MDF currently operates in six countries across Asia and the Pacific. While the MDF team intuitively knew that inclusion and even WEE, would differ in each country, it has taken time to develop and trial the tools to better understand which groups are excluded and why in each context. For example, in Sri Lanka, economically disadvantaged groups from the North are of interest to the program, while in certain Pacific countries, rural populations are the target community.
The introduction of a ‘Concept Note’ early in the design process helps staff focus attention on inclusion and its specifics in their given context. The Concept Note, which is jointly developed by the intervention teams and the Q&I unit, has specific questions related to inclusion and the impacts (tangible and intangible) on target groups but also requires the author to connect their contextual understanding to wider system changes as well to the specific activities, budgets, and value for money.
Emphasize the how as much as the what.
While the Concept Note tool (Box 1) puts the topic of inclusion front and center at MDF, Ajla acknowledges that all tools have limitations if the team isn’t fully engaged.
“It's not just the tools we use, it is how we approach the research that makes the difference.”
Box 1: MDF Concept Note & Inclusion
The Concept Note explains the context, constraints, and opportunities of the proposed intervention, as well as the partners that are uniquely positioned to drive the change and planned activities. It assesses how does the intervention address inclusion, by assessing:
The beneficiary profile, what changes (behavior, price, productivity, access, voice, etc.) are we expecting to see in the target beneficiaries, the projected income they will generate and relevance of the results to the country context.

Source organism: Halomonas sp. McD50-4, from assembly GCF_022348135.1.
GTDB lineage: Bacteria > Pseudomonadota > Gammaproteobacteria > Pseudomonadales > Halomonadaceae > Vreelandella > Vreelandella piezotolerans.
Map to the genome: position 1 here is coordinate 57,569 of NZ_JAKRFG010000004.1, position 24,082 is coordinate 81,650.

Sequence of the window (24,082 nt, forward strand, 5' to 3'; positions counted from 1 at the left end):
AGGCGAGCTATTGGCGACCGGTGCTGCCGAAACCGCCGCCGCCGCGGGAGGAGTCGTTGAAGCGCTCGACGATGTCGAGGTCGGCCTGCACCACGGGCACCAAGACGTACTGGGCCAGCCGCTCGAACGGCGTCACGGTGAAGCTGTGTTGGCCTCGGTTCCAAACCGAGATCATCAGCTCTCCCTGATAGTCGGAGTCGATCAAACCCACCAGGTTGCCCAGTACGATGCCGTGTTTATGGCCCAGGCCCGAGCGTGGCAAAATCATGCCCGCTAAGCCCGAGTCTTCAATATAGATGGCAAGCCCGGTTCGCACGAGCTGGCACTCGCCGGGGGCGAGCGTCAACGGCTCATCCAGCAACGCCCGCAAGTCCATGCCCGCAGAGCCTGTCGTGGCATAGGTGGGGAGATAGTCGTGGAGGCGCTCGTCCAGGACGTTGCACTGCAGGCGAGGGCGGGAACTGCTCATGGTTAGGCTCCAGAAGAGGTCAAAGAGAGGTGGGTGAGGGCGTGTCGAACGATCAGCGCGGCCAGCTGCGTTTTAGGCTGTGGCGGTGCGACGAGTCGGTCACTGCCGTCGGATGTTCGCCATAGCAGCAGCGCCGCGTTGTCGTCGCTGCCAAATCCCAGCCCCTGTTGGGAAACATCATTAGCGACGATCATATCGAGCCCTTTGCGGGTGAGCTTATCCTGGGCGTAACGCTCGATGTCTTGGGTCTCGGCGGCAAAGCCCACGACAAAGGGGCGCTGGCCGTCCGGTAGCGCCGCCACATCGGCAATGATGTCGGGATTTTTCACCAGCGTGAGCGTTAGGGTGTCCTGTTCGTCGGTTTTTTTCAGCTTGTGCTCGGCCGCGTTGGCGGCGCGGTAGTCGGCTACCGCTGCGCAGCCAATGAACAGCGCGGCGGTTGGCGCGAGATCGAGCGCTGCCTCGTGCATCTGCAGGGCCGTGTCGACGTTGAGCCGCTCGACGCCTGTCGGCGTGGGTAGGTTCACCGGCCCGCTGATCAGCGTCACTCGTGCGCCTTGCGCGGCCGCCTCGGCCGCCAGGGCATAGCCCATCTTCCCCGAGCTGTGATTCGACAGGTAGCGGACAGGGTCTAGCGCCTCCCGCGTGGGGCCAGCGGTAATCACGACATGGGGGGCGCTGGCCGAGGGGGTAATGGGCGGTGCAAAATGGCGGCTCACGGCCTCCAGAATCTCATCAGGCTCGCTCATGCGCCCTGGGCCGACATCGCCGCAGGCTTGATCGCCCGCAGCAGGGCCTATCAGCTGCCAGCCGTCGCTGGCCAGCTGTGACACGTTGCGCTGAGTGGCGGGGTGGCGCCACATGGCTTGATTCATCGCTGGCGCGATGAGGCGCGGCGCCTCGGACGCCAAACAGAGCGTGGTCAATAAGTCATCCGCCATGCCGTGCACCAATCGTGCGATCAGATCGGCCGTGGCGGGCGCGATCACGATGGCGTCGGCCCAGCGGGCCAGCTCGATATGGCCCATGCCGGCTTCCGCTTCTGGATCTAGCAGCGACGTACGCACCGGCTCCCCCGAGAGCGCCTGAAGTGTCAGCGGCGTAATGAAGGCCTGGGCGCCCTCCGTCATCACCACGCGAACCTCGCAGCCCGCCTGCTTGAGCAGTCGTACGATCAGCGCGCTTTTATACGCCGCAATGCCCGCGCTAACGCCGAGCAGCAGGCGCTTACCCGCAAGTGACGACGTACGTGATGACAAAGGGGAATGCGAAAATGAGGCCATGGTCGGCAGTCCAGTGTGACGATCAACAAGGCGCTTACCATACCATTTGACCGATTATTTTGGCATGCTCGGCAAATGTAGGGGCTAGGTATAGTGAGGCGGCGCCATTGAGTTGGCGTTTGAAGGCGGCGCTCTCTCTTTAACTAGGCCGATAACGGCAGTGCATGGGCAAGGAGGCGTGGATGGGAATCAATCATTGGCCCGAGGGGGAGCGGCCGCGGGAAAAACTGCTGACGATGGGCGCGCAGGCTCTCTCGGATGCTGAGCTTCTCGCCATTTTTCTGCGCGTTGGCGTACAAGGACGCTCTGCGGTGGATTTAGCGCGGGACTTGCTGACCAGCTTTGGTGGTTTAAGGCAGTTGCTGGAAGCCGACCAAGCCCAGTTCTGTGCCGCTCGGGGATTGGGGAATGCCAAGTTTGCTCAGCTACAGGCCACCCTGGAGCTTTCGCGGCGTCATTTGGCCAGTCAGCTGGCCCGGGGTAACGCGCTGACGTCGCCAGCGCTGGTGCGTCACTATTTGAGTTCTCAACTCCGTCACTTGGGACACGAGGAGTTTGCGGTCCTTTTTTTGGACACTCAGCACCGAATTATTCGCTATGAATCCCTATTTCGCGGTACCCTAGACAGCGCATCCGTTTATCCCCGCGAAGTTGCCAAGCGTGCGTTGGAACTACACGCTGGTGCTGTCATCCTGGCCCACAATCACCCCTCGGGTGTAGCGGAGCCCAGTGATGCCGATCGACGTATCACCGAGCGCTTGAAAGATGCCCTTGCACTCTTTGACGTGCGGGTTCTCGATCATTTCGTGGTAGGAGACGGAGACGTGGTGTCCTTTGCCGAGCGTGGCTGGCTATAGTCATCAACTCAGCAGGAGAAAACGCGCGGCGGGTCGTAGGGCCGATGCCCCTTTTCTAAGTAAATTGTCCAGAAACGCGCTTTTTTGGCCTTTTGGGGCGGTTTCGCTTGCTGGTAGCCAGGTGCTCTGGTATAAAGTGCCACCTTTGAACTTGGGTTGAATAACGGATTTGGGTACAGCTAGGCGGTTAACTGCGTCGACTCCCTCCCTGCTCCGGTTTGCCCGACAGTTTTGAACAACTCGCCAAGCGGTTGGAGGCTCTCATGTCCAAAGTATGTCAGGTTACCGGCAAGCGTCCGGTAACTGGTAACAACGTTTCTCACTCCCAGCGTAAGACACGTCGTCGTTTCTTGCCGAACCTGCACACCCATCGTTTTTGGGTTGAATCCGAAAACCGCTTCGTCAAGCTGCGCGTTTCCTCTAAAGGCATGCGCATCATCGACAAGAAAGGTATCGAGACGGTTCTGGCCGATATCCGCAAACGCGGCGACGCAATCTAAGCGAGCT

Barriers for women in the market system, opportunities to address them, the constraints women face and the capacities of the organization/partner in addressing them.
Other forms of inclusion, such as disability, ethnicity, and nutrition.
MDF’s leadership agrees with Ajla on this point, and the project invests in staff training and coaching in WEE and Social Inclusion. Ajla takes things further; when she sees staff show an interest in inclusion, she delegates additional responsibilities to them. This may involve asking them to review the inclusion part of the Concept Note or conduct research to assess roles of women in the community and/or households or assess the impact that the intervention has had on women. By making inclusion part of how MDF does business through tools, training, and topical discussions, Ajla is seeing GEDSI being authentically mainstreamed across the program.
The Market Development Facility (MDF) is a multi-country initiative which promotes sustainable economic development through higher incomes for women and men in our partner countries. We support business and government partners to identify and grow commercial opportunities that are profitable, scalable and deliver lasting social and environmental value. This enhances investment and coordination and allows partnerships to flourish, strengthening inclusive economic growth. MDF is funded by the Australian Government and the New Zealand Government. It is implemented by Palladium in partnership with Swisscontact. MDF currently operates in Fiji, Timor-Leste, Sri Lanka, Samoa, Tonga, and Vanuatu.
This blog series is written by the Canopy Lab’s Managing Partner and Inclusion+ Practice Lead Holly Lard Krueger, with support from Research and Business Development Intern, Audrey Lodes. The Canopy Lab is a Washington, DC based consulting firm specialized in the practical application of systems thinking.
 As of September 2023, the MDF’s unit name is “Research, Impact Measurement and Research” unit.